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Am J Obstet Gynecol. 2001 Mar;184(4):620-4.

Dystocia among women with symptomatic uterine rupture.

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  • 1Department of Obstetrics and Gynecology, Royal Victoria Hospital and McGill University, Canada.

Abstract

OBJECTIVE:

The purpose of this study was to analyze cervical dilatation patterns among women with uterine rupture by means of a mathematic model and to use the results to determine optimal intervention criteria.

STUDY DESIGN:

This was a case-control review that compared a case patient group of 19 women with uterine rupture during labor with control groups with either no previous cesarean deliveries, vaginal birth after cesarean delivery, or failure of attempted vaginal birth after cesarean delivery. The mathematic model quantified dilatation and adjusted for conditions specific to each patient. Case patients were compared with matched control subjects by means of paired t tests, analysis of variance, odds ratios, and conditional logistic regression.

RESULTS:

Dystocia was present in 31.6% to 47.4% of patients with uterine rupture, versus 2.6% to 13.2% of the control group with no previous cesarean deliveries (P< or =.001). The incidence of an arrest disorder among patients with uterine rupture was similar to that seen in the control group with failure of attempted vaginal birth after cesarean delivery. However, the interval from diagnosis to rupture or cesarean delivery was 5.5 +/- 3.3 hours among case patients with uterine rupture and 1.5 +/- 1.3 hours in the control group with failure of attempted vaginal birth after cesarean delivery.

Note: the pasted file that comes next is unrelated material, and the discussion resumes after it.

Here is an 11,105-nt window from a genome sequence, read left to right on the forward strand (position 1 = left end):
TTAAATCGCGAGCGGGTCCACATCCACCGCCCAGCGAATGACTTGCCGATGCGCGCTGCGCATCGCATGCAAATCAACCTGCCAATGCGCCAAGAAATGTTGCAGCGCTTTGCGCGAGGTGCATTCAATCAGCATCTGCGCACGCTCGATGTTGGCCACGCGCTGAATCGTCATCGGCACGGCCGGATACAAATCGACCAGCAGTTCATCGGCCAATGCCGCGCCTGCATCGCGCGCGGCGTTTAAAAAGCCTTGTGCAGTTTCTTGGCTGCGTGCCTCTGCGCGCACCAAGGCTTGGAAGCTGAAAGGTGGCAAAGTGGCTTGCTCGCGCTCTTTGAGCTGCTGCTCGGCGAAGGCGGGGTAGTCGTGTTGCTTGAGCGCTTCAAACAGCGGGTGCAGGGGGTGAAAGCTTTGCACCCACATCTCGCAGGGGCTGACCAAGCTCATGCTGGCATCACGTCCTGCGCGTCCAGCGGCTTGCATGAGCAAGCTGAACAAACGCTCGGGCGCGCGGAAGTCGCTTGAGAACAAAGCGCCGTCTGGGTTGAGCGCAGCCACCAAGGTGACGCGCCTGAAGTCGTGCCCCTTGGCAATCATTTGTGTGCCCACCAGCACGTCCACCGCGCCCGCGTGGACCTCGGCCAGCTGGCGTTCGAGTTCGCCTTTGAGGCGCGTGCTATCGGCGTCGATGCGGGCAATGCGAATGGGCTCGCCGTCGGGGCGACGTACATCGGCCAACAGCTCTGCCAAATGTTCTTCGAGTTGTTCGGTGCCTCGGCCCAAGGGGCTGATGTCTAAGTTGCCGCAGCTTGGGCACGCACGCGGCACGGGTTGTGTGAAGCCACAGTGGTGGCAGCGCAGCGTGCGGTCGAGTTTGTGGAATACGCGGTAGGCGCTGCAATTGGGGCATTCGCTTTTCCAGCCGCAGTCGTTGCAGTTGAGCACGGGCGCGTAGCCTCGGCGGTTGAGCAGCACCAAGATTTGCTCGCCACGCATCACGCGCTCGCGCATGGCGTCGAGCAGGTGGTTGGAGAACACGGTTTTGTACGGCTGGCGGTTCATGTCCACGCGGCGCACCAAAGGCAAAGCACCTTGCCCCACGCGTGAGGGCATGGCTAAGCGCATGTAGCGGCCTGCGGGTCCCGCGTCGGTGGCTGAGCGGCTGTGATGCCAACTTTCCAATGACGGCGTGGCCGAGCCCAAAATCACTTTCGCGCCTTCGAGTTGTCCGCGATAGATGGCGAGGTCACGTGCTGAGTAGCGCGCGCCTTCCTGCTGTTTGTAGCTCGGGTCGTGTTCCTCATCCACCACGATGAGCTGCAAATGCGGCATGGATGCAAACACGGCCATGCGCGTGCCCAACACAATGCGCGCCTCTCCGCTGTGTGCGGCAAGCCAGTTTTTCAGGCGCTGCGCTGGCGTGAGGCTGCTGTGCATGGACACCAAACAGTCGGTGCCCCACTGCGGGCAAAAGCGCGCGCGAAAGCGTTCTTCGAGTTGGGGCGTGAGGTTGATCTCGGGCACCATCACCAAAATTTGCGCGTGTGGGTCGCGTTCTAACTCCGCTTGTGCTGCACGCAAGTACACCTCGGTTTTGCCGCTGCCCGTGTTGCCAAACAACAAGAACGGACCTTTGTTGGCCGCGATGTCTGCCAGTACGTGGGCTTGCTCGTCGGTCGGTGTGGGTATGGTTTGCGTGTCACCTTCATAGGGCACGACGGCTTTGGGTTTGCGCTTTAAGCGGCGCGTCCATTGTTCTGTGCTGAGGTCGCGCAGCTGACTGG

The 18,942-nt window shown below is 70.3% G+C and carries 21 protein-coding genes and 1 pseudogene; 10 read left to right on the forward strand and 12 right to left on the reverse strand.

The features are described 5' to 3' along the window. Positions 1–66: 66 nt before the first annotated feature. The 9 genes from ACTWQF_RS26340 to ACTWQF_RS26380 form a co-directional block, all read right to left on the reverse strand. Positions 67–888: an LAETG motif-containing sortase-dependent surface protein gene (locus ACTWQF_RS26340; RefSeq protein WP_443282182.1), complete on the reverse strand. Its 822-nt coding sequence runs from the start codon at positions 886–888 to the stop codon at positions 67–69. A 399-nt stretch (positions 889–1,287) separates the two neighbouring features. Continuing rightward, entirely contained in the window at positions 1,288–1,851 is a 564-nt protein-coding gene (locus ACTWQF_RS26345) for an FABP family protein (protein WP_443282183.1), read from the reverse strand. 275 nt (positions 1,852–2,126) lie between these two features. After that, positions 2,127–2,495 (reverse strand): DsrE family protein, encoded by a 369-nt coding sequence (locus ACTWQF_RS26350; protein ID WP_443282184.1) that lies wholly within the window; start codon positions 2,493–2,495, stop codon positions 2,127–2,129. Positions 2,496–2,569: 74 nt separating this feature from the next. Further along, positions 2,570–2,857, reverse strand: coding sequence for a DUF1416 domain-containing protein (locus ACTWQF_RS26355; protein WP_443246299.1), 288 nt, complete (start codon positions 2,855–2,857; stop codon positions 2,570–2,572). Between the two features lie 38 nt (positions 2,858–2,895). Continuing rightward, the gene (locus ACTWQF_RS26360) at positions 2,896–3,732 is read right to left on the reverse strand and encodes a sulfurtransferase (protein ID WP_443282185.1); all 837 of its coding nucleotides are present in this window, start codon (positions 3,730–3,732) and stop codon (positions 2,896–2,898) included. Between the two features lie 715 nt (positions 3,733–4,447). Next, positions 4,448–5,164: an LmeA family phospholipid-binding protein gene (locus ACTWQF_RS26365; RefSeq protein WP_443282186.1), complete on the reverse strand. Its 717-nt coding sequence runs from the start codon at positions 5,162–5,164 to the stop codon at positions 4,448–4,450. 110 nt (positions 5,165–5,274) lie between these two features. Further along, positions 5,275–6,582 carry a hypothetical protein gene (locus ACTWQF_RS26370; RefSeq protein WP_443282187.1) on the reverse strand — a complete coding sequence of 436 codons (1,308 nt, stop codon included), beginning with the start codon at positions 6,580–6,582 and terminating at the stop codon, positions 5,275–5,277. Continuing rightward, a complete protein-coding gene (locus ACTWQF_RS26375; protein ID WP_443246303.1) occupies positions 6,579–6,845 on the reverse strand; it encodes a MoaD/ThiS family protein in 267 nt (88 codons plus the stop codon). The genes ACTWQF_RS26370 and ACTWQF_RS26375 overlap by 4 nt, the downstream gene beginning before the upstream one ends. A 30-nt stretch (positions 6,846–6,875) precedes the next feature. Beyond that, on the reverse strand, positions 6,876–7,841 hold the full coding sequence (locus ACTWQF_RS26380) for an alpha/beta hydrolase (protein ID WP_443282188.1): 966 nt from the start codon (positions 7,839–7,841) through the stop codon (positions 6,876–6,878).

CONCLUSION:

When cervical dilatation was lower than the 10th percentile and was arrested for > or =2 hours, cesarean delivery would have prevented 42.1% of the cases of uterine rupture and resulted in excess 2.6% and 7.9% cesarean delivery rates among women with no previous cesarean deliveries and women with vaginal birth after cesarean delivery, respectively.

PMID:
11262462
[PubMed - indexed for MEDLINE]
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